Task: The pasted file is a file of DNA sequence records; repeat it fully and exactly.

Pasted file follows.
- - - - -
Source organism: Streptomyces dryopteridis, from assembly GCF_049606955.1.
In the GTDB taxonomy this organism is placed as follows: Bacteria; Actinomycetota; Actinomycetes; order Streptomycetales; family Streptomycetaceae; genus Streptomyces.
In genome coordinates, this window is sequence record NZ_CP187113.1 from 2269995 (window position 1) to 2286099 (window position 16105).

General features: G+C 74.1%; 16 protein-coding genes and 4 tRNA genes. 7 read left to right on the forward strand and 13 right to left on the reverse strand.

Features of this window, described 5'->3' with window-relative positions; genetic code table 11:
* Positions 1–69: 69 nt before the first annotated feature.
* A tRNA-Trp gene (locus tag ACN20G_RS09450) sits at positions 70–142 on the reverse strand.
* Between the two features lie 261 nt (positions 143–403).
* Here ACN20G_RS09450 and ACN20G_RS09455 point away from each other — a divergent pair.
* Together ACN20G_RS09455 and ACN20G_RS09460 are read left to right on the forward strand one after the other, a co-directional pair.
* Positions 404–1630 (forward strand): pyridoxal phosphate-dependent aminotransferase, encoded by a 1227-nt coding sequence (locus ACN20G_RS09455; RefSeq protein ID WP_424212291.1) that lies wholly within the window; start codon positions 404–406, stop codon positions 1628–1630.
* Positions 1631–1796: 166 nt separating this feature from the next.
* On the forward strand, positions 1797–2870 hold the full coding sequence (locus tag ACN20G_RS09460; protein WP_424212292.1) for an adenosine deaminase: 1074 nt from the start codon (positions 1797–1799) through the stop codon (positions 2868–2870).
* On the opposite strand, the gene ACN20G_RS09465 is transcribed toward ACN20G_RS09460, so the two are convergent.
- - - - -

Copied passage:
Source organism: Streptomyces dryopteridis, from assembly GCF_049606955.1.
In the GTDB taxonomy this organism is placed as follows: Bacteria; Actinomycetota; Actinomycetes; order Streptomycetales; family Streptomycetaceae; genus Streptomyces.
In genome coordinates, this window is sequence record NZ_CP187113.1 from 2269995 (window position 1) to 2286099 (window position 16105).

General features: G+C 74.1%; 16 protein-coding genes and 4 tRNA genes. 7 read left to right on the forward strand and 13 right to left on the reverse strand.

Features of this window, described 5'->3' with window-relative positions; genetic code table 11:
* Positions 1–69: 69 nt before the first annotated feature.
* A tRNA-Trp gene (locus tag ACN20G_RS09450) sits at positions 70–142 on the reverse strand.
* Between the two features lie 261 nt (positions 143–403).
* Here ACN20G_RS09450 and ACN20G_RS09455 point away from each other — a divergent pair.
* Together ACN20G_RS09455 and ACN20G_RS09460 are read left to right on the forward strand one after the other, a co-directional pair.
* Positions 404–1630 (forward strand): pyridoxal phosphate-dependent aminotransferase, encoded by a 1227-nt coding sequence (locus ACN20G_RS09455; RefSeq protein ID WP_424212291.1) that lies wholly within the window; start codon positions 404–406, stop codon positions 1628–1630.
* Positions 1631–1796: 166 nt separating this feature from the next.
* On the forward strand, positions 1797–2870 hold the full coding sequence (locus tag ACN20G_RS09460; protein WP_424212292.1) for an adenosine deaminase: 1074 nt from the start codon (positions 1797–1799) through the stop codon (positions 2868–2870).
* On the opposite strand, the gene ACN20G_RS09465 is transcribed toward ACN20G_RS09460, so the two are convergent.